As odd as it might seem I've found a measurable amount of happiness in a burlap sack as it has proven over and over again to be sturdy, reliable, and countlessly useful. Seeing as such a thing has provided so thoroughly for our small farm I thought it only courteous to share this story (of a large rough bag, no less).
My wife and I are constantly looking for good bargains wherever we go, as I assume most of us are acquainted with doing, and one of the best deals we've come across in recent years are bins of once-used burlap sacks which tend to come from regions of the world where coffee beans are a primary import/export. Our usual shop is the local Atwoods farm and ranch store. I'll admit that I don't quite agree with the high prices they charge for a lot of their items but in a rural area they've realized people have little choice and, given the nature of these kinds of stores and the quality that is frequently associated with the goods and wares they sell, sometimes they shine with this multi-fucntional 'tool' which we've come to rely upon for so many things. Usually they sell each bag for a dollar. That's just cheap enough for me to get carried away and buy a dozen or so bags. After all, each bag is comprised of enough material to be dutifully converted into several useful items.
When we first brought home a bounty of these things we didn't really know what we were going to do with them and had only a small inclination to use them as my mother had suggested, filling them with soil and growing potatoes inside of them. Perfect! That's one use that literally pays for the bags before the first year of use is over.
So we filled them with dirt, tied some jute twine around them to shape them like barrels, and filled them to the top so we could have some fine tubers growing to eventually fill out the cold storage drawers.
When we still had several bags lying around without a use the idea came to me to use them as mats for the dogs so that they could sun on the back porch in a little more comfort. They worked well enough but the wind would blow them around every now and again so I ended up dropping them over the tops of wooden posts that supported the porch. This is where I had an epiphany.
After having the fire scared out of us several times when we'd walk outside, seeing the bags blowing in the breeze and looking like a human being running at us from just a few feet away I thought it would be nice to try them out as cheap and effective scarecrows. Use No. 3 was a success! You can simply drop the bag over a fence post out near the garden, tie the top or bottom with some twine and you've got a verifiable bird scare-er off-er thing-y.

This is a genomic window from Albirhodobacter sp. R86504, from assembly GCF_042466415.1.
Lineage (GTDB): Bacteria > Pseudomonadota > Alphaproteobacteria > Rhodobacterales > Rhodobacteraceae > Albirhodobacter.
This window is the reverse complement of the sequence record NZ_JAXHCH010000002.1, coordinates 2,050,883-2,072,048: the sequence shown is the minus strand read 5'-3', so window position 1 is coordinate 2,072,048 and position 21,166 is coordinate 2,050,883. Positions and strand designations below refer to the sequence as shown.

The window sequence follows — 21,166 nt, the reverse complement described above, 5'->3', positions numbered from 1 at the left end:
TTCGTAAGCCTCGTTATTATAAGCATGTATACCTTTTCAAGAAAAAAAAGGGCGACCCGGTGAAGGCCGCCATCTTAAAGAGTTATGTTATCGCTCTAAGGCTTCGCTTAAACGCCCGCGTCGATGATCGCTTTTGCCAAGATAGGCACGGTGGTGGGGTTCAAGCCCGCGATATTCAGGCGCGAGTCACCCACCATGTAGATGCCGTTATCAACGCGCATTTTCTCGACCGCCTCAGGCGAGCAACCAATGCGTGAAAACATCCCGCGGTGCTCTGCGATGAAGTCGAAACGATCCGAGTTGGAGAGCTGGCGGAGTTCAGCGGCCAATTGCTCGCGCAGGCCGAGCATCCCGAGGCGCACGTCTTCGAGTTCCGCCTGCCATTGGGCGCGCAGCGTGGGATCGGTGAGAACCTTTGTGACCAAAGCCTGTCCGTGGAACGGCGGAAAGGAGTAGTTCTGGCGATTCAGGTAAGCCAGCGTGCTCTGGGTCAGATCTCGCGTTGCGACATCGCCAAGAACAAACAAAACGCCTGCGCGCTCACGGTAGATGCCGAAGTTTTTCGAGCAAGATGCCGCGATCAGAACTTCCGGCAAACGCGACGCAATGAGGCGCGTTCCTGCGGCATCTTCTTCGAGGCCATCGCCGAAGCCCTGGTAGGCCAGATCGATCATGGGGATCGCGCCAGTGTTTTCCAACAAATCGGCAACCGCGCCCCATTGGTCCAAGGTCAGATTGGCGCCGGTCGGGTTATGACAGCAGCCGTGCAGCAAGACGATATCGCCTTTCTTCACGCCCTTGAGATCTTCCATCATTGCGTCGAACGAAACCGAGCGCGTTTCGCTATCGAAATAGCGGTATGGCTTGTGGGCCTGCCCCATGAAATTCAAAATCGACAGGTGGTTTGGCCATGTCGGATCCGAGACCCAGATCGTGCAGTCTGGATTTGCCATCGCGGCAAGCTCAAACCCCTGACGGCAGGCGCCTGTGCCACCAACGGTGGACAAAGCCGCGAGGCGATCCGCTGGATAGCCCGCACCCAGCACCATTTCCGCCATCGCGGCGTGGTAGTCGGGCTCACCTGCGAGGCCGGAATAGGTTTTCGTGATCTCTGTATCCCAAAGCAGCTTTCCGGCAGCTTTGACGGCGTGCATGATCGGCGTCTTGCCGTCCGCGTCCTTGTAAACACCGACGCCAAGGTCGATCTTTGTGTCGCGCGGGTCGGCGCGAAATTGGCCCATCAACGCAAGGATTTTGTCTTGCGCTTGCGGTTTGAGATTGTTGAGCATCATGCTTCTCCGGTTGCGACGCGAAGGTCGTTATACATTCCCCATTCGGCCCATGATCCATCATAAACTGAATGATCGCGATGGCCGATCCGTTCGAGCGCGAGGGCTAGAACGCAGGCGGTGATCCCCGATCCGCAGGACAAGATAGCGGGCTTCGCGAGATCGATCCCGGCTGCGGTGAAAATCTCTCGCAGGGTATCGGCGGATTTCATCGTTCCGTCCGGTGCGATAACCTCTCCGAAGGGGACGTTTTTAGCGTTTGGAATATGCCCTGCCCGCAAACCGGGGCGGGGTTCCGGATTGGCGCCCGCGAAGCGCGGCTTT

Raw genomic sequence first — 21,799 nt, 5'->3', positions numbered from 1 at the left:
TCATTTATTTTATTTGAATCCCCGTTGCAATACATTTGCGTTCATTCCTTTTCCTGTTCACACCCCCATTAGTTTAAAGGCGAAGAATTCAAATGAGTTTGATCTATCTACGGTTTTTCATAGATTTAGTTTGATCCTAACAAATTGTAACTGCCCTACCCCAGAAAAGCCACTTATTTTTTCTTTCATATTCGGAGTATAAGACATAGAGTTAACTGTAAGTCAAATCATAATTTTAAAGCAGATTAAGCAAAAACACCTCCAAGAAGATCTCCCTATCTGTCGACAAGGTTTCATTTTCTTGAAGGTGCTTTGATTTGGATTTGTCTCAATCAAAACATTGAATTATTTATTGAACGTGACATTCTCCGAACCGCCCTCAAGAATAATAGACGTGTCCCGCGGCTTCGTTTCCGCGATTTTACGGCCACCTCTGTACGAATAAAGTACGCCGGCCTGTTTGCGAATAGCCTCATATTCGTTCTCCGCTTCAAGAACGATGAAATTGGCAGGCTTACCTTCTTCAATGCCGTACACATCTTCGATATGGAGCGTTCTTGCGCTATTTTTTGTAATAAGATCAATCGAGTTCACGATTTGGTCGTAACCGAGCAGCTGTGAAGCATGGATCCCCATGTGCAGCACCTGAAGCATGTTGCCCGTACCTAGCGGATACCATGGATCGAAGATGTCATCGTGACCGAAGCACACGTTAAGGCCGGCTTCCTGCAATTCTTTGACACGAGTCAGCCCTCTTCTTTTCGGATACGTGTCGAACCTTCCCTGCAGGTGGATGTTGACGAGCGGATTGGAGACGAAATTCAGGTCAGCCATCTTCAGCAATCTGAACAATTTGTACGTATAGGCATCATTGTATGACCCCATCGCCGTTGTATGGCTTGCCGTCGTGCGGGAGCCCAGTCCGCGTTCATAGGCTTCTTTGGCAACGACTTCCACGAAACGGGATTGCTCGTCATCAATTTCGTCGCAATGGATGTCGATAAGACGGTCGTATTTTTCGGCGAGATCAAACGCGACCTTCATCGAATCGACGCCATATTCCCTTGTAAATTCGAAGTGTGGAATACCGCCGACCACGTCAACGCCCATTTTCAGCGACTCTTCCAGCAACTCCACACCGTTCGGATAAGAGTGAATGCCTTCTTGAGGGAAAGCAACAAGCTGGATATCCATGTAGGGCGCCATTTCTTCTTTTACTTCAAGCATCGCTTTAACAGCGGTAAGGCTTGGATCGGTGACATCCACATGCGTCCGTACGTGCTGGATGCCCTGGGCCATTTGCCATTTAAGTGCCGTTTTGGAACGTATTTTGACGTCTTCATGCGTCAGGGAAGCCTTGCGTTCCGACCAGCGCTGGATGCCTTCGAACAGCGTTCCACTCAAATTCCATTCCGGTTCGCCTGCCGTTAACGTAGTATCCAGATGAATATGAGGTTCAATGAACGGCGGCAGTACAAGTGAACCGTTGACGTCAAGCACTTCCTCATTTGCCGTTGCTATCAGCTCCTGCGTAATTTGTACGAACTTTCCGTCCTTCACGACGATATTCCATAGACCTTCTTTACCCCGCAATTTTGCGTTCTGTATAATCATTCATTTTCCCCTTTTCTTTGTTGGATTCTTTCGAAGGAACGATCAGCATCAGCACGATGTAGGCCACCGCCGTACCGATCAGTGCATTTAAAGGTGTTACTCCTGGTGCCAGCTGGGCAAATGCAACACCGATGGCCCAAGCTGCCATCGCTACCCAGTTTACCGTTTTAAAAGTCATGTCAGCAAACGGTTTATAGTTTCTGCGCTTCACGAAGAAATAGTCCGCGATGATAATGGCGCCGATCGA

Now that we had Spring covered and the first snow settled on the ground it was no use keeping the makeshift scarecrows out in the garden or pasture. It was time to throw them out or find yet another use for them. In comes my wife's fantastic craft-making abilities. She managed to convert just one of those bags into a couple dozen coasters that had a nice rustic look to them, and enough material leftover to fashion a small pillow or two for the sofa and chair in our parlor room. This was great stuff!
We've managed to stretch less than twenty dollars' worth of burlap sacks into garden helpers, table savers, and butt protectors. What else could we do? Turns out there was no end to the usage of these things.
Here's a short list of some of the things we've been able to create:
Chicken coop liner – we used a couple of them to line the coop and even made little hammocks that collected the poultry crud that tended to build up at night in the coop. This saved lots of time when it came to cleaning out the coop or removing the old bedding material.
Rugs – that one is self-explanatory but we also used them in the work truck to sit on during the really dirty days when mud on our boots was too thick to properly knock off. We even sit on them when the rain is coming down too hard for us to keep the seats, and our butts, dry from working the fields.
Food storage – we kind of took them back to their original purpose and stored food for the winter in them out in the cold storage area. Think of them like portable potato bins. They also work well to store dog food in when you buy that bag that's just a little too big for the containers you've already got.
Kiddie canvas – you can paint on these things like crazy and since they're so big you can even hang them on the wall if you want to let your kids have some practice at the art of making a mess with paints.
Ditch helpers – I found them to be quite helpful when irrigating a ditch or dry creek bed to help with excess water and drainage on the property. Once I dig out the bed I lay down these sacks and they allow me to throw aggregate material on top of them, seal the bed a tiny bit, and generally ease the construction process for me. Since they're biodegradable as far as I can tell, even if they rot I've still got the bed made and looking nice and proper.
Hamper – use the bag as a hamper itself or use it to place in your existing hamper. They look nice and they certainly make it a little easier on the back, rather than bending over and over again to get that last sock from the bottom.
I hope these examples might inspire someone to try even more ideas with burlap sacks. I feel like it's a great way to reuse, "up-use," recycle, and simply make use of something that doesn't come in a vacuum-packed plastic package and cost an arm and a leg.
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